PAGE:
The Standpoint Of World History And Imperial Japan
This dissertation will reread the intellectual history of the Japanese empire from the perspective of sekaishi or "world history." World history was an idea that was discussed by a number of scholars, intellectuals and writers intending to create a "new world order" in the Asia-Pacific region when the empire was faced with the crisis of total war since the outbreak of the Sino-Japanese War. In this dissertation, I argue that modern Japan was a colonial empire and equipped with a universalist mode of legitimization for its system of rule and integration of its multiethnic populations. By discussing the Japanese Romantics and the Kyoto school of philosophy, I will show how they sought to integrate and mobilize the nation and the imperial subjects in the colonies through the idea of world history. First of all, I will thematize the Japanese Romantic writer Yasuda Yojuro in order to show that Yasuda, contrary to his established image as an anti-modern, aesthetic and ethnic nationalist, in fact advocated the idea of world history. To this end, I will seek to demonstrate how his notion of world history was consistent with, and derived immanently from, his important literary notion of "romantic irony" by looking at his discussions of the German Romantic writer Friedrich Schlegel. Moreover, I will closely examine his narrative of world history and his rhetorical practice of romantic irony in his encounter with the colonial intellectual Hyun Yong Sup in his travelogues on colonial Korea. In turn, I will suggest the critical stakes in Hyun's ironic response to the imperial universalism. Second, I will examine the wartime discussions of "philosophy of world history" by the second generation of the Kyoto school such as Koyama Iwao and Nishitani Keiji. By focusing on their conception of soryokusen or "total war," I will aim to reveal internal contradictions of the notion of world history, which I describe as antinomies. Through these treatments, I will intend to demonstrate how the universalist idea of world history served for Japan's imperial formation in both the metropole and the colony and how it was entangled with ironies and antinomies.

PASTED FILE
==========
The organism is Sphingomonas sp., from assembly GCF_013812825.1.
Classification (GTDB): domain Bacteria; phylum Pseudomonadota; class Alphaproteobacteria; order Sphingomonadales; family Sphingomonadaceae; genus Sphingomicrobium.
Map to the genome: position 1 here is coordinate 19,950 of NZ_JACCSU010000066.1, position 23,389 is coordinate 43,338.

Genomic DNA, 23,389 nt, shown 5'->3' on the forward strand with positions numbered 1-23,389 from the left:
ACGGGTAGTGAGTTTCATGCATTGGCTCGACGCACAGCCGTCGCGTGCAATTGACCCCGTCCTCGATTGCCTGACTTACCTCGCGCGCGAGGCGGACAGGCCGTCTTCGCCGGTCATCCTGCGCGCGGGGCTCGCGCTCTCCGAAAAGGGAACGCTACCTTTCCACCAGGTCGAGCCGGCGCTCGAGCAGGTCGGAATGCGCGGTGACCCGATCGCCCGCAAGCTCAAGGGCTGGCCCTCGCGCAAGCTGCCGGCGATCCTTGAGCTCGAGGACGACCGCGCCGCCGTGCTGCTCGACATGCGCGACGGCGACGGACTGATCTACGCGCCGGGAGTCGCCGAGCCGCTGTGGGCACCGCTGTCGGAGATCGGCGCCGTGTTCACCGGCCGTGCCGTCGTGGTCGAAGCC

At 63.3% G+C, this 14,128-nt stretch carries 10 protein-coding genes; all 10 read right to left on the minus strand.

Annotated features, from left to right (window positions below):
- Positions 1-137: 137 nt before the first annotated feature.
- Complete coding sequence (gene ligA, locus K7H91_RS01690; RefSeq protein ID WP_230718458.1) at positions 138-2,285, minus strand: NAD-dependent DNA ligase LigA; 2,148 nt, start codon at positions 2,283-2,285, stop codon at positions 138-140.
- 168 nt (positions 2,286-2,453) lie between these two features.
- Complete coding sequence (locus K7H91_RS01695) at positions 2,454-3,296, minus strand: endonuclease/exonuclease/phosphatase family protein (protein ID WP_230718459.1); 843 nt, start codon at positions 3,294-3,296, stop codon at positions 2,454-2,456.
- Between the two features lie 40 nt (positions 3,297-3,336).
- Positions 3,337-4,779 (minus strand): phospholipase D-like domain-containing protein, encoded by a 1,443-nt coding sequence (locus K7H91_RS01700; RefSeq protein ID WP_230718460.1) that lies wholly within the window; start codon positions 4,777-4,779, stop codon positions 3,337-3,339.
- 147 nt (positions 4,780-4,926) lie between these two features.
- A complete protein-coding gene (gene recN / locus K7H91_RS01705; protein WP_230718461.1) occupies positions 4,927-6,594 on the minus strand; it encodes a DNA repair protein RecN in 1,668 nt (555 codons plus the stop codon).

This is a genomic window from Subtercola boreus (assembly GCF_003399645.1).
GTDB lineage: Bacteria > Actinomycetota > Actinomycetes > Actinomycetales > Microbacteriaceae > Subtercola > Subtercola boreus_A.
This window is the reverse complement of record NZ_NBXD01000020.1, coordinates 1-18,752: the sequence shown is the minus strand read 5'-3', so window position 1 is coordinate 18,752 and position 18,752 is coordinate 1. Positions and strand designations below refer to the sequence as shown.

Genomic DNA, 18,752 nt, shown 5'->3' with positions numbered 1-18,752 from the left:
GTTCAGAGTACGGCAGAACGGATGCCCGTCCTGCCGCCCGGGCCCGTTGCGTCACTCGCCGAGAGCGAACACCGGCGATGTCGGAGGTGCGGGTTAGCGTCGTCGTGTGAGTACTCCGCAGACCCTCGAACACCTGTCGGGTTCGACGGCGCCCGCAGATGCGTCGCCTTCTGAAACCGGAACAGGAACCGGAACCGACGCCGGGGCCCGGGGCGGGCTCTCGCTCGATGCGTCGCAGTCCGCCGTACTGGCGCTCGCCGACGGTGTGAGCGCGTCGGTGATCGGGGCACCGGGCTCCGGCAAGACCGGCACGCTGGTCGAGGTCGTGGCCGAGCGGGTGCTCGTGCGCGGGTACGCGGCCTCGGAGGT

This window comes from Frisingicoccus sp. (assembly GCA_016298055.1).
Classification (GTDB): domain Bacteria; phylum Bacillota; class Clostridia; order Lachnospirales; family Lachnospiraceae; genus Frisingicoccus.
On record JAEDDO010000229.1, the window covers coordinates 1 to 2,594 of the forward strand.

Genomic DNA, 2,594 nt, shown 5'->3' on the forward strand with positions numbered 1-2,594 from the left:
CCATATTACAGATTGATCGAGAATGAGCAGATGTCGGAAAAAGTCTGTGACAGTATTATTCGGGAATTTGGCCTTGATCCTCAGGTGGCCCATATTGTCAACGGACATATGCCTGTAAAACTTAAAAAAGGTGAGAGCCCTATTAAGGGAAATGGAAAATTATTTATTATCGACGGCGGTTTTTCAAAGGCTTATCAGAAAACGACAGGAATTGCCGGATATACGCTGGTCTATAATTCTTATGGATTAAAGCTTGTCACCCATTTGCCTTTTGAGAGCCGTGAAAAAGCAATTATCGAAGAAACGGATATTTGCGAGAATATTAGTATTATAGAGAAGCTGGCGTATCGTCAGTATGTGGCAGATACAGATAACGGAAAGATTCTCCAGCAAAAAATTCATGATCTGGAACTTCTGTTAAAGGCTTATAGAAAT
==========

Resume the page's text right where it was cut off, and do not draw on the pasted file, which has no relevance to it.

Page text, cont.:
dissertation or thesis